component namespaces. That is, if an EJB refers to a
under the name
hoopy, and another EJB refers to a
under the name
hoopy, no conflict can occur, so long as
java:comp/env in both cases.
No Java-centric configuration framework that I’m aware of other than JNDI addresses this extremely important concern.
JNDI features events that can be fired when a bound object changes, or when an object has been added or removed.
Putting It All Together
So backing up to the conceptual level, JNDI provides the ability for
two names to be used by two different components developed in
isolation to refer to two different things, with at least the
possibility that a name clash will not occur (one component’s
Context is not the same
Context as another
In addition, it allows for user-supplied factories to handle
individual name resolution operations. There is a defined search
order for discovering such factories. You supply a name, the system
searches until it finds something that can make
Objects for that
JNDI properly separates the lookup use cases (ask for an
Object of a
particular type by name; receive it) from the binding and
administration use cases (install an
ObjectFactory that knows how to
Object of a particular type; bind that
ObjectFactory to a
particular name), to such a degree that there could have been two
specifications instead of one.
Operations such as conversion and object binding are deliberately left
unspecified, as it should be. That is, any given
do whatever it wishes to come up with an
Object for a given name
At an abstract level, a compound name is a typed path, whose intermediate nodes may have known types as well.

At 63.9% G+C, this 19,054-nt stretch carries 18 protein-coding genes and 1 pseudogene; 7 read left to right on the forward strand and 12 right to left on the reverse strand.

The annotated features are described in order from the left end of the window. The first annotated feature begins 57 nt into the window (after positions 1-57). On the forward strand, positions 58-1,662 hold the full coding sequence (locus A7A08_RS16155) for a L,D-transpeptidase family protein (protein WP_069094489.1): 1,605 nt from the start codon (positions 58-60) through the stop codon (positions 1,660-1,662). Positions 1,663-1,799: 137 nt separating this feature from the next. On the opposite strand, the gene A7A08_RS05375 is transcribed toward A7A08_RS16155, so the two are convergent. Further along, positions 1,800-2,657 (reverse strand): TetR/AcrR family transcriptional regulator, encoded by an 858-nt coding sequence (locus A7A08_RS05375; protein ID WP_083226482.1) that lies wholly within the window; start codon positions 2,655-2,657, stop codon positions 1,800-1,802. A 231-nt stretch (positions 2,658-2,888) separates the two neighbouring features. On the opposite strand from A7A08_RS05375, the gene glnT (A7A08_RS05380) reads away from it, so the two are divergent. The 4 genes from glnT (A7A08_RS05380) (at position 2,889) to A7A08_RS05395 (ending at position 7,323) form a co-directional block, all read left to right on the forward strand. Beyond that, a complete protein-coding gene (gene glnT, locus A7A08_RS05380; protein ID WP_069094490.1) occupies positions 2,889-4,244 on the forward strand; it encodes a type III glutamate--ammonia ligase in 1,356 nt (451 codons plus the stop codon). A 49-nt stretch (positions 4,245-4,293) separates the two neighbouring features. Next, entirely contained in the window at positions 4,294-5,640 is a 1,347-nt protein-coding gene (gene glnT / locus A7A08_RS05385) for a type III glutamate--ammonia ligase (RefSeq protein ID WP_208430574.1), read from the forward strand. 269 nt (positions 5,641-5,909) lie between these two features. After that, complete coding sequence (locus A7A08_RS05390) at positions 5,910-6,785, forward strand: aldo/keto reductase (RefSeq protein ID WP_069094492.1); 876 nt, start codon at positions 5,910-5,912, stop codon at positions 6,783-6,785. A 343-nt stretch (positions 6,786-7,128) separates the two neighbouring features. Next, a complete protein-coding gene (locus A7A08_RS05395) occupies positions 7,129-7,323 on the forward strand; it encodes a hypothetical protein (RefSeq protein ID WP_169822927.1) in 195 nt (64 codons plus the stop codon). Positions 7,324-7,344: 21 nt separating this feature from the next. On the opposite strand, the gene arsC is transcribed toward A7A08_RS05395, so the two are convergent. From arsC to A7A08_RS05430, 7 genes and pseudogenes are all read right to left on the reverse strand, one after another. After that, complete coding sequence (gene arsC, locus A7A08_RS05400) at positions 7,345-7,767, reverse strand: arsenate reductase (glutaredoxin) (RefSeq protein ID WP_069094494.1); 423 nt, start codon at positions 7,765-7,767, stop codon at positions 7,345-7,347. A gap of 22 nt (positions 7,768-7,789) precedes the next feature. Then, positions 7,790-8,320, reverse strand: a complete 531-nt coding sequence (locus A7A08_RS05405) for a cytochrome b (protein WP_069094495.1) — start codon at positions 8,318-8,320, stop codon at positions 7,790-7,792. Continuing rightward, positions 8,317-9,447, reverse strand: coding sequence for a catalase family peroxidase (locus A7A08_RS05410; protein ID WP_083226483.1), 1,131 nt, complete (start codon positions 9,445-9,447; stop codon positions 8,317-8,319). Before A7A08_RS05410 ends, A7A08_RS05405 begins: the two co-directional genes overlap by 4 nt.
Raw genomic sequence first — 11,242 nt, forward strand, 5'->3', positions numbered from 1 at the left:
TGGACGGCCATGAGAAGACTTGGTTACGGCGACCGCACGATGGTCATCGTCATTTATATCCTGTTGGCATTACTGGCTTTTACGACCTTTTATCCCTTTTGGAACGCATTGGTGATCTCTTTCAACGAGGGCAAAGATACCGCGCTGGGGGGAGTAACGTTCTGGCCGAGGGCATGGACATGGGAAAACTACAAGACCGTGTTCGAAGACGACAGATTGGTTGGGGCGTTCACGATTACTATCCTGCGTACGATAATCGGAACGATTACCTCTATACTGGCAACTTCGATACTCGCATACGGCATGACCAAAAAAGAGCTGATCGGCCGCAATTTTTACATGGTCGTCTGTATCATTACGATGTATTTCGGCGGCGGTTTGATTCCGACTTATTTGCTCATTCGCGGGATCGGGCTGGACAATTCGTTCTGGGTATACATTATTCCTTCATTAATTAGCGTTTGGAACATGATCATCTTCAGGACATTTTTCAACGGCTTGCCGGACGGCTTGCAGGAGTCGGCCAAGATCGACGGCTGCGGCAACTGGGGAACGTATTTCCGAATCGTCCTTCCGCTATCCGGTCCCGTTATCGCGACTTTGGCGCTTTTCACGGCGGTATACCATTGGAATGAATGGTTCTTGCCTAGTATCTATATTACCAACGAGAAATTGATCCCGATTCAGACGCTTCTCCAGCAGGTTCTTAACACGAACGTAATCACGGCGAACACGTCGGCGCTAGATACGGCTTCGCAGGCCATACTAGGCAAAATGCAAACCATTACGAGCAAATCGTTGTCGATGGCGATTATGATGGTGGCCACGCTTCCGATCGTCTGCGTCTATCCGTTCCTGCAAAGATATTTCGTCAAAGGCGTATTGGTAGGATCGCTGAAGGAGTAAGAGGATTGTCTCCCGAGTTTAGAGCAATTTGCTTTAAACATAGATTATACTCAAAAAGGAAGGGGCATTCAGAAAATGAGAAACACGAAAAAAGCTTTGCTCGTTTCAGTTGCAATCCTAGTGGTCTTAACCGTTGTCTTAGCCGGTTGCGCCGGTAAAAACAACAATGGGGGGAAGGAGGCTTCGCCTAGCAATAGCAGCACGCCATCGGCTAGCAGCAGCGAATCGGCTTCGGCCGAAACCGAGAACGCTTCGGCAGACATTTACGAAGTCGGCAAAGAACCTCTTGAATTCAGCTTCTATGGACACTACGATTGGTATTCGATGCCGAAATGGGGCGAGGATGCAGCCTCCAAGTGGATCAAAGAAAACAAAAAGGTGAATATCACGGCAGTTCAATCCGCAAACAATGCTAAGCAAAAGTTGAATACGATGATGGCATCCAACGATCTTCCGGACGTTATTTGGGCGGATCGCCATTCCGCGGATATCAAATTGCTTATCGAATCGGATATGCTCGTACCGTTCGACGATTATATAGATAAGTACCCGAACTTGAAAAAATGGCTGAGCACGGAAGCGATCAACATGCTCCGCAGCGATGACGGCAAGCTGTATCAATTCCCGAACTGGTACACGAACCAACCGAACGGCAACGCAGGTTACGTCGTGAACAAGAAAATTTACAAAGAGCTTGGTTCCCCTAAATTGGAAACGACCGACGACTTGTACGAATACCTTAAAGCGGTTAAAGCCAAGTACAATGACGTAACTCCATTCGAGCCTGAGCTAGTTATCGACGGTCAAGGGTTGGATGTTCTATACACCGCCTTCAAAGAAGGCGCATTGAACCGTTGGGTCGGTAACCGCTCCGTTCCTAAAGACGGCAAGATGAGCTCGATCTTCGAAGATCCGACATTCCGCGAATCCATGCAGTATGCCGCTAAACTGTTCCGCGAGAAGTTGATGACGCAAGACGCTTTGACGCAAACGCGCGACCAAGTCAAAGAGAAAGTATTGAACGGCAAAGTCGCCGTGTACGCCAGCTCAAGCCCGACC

If we strip some of the terminology and API cruft away we can say the following:
- In JNDI and configuration systems, there is some kind of root object
to which notional paths are relative.
- In JNDI this is a
Contextand the rootiest of all root
Contexts is an
InitialContext, as the name accurately reflects.
- In JNDI this is a
- In JNDI and configuration systems, you locate an
Objectby supplying that root object with a typed path that designates the
- In JNDI this is a
CompoundNamesupplied to the
Context::lookupmethod, and if you need to figure out what the type is, you can invoke any of several crufty methods to find the relevant
- In JNDI this is a
- In JNDI and configuration systems, some accessory piece of
technology that is registered under that typed path is actually
responsible for making the requested
Objectcome into existence.
- In JNDI, this is an
ObjectFactoryinvoked by way of the
- In JNDI, this is an
So is JNDI the hipster configuration system that has been hiding in plain sight? Yes and no.
We’ve seen that it gets the separation of concerns right, and that its lookup features are relatively simple, and that it is unique among configuration systems in understanding the importance of namespaces. But there are plenty of problems.
First of all, in modern Java, you may not be looking for a
under a specific name, but a
List<String>. JNDI predates generics,
so you’ll have to do a lot of casting when you use this API.